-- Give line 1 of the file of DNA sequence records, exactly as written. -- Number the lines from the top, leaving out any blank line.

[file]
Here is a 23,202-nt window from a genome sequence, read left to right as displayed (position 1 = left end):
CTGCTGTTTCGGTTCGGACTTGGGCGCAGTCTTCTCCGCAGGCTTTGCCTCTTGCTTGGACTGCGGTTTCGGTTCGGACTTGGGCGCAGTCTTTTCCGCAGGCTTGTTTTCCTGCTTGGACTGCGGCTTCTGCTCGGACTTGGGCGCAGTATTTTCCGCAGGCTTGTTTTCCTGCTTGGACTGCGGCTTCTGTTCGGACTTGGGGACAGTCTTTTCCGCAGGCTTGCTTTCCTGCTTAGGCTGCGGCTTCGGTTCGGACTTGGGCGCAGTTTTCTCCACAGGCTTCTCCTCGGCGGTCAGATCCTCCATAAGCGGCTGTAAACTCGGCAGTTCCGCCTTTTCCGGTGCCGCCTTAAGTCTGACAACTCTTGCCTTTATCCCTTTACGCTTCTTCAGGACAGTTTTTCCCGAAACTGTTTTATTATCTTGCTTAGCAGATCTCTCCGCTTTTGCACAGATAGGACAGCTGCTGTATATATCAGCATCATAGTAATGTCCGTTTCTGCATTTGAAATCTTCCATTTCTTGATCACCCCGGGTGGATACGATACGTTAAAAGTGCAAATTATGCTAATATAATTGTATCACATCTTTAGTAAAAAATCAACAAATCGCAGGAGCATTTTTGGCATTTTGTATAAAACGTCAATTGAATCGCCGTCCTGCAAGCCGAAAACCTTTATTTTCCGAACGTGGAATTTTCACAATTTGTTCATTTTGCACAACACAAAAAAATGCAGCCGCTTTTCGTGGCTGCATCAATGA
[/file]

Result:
Here is a 23,202-nt window from a genome sequence, read left to right as displayed (position 1 = left end):